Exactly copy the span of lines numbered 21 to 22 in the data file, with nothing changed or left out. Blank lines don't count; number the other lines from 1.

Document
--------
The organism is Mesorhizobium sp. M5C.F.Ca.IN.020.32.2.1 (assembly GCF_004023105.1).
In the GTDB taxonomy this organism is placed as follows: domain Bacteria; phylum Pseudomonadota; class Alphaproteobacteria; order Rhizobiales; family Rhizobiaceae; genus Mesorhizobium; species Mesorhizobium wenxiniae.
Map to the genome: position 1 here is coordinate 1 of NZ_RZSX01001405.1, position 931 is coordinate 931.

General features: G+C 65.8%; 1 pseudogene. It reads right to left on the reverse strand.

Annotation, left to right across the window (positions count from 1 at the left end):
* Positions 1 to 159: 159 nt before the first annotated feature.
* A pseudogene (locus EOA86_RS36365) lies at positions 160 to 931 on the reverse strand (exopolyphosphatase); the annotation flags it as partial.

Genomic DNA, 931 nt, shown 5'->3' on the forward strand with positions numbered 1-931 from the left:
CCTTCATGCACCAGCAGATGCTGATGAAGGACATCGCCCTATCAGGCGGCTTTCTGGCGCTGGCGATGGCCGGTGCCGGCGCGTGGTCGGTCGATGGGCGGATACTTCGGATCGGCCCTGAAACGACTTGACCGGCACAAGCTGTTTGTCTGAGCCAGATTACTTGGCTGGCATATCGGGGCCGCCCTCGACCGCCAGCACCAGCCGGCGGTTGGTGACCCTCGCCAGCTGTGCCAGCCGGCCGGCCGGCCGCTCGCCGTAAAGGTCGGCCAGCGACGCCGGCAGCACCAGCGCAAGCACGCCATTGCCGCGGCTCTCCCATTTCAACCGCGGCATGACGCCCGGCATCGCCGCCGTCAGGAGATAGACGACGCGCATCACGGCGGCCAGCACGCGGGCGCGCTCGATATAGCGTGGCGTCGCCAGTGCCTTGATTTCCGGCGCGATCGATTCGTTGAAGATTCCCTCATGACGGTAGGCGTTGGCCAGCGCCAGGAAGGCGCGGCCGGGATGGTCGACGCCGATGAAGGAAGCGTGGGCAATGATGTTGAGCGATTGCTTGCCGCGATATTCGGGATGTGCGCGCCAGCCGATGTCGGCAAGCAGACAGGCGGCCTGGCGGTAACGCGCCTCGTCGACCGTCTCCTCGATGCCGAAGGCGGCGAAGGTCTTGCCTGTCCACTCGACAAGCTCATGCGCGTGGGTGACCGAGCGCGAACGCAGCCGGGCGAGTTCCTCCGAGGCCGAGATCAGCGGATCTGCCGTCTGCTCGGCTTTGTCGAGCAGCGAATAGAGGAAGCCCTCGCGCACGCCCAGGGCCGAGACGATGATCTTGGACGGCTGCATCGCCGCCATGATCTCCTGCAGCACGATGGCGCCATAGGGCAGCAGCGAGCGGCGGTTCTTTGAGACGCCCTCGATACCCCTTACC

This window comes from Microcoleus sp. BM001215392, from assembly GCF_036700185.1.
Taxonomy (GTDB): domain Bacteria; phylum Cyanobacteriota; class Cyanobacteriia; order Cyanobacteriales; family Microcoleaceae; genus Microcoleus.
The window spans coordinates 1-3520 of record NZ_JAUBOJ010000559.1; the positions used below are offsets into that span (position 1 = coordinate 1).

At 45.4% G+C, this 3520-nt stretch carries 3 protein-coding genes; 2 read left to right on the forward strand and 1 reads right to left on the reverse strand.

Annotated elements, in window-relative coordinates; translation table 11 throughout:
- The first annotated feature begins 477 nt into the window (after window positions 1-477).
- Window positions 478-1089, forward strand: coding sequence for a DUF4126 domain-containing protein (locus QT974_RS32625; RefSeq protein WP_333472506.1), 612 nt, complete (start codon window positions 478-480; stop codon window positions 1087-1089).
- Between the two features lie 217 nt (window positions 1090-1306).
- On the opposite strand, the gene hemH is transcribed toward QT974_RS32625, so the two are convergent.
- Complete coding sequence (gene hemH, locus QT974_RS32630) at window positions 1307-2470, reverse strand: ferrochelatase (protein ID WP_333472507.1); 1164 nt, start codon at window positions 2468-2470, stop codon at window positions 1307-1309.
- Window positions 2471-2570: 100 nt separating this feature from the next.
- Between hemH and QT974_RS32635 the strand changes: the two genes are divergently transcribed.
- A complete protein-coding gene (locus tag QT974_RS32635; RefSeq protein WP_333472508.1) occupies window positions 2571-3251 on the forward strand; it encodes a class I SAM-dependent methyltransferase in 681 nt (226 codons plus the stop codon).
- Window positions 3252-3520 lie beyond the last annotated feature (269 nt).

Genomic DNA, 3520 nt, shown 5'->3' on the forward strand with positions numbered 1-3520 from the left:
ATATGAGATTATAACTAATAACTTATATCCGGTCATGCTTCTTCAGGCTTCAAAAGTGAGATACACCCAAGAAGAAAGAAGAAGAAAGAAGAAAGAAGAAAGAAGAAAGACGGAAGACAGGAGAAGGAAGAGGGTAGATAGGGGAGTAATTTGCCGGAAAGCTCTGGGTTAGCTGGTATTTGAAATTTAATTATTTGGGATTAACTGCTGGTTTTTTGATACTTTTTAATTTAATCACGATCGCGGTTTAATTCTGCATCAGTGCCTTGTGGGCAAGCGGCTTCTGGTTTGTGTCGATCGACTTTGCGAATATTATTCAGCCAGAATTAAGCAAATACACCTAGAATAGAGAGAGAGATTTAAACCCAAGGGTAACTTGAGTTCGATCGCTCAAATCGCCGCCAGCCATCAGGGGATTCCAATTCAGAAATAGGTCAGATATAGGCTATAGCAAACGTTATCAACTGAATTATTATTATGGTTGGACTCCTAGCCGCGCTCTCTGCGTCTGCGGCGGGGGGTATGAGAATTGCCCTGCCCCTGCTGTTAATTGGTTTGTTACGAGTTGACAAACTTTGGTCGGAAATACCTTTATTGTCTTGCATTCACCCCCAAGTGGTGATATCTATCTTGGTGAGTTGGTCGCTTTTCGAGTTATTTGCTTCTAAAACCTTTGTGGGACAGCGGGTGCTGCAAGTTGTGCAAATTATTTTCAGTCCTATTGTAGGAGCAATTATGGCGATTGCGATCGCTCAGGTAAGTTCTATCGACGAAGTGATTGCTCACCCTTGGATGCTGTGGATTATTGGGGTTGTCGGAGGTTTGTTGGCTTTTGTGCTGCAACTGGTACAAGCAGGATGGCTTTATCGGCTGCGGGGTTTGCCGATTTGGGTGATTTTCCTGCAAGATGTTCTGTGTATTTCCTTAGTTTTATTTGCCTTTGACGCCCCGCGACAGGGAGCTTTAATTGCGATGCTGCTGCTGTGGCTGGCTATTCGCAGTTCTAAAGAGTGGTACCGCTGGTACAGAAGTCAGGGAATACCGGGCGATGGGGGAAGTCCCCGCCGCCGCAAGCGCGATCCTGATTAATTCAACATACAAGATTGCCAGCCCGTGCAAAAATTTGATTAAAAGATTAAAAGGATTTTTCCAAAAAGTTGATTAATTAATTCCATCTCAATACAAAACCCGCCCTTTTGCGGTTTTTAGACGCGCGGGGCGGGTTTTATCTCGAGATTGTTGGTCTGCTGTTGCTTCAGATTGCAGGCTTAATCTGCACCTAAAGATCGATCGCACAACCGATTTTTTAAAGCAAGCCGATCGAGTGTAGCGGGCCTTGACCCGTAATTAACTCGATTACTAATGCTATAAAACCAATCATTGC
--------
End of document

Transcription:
- Between hemH and QT974_RS32635 the strand changes: the two genes are divergently transcribed.
- A complete protein-coding gene (locus tag QT974_RS32635; RefSeq protein WP_333472508.1) occupies window positions 2571-3251 on the forward strand; it encodes a class I SAM-dependent methyltransferase in 681 nt (226 codons plus the stop codon).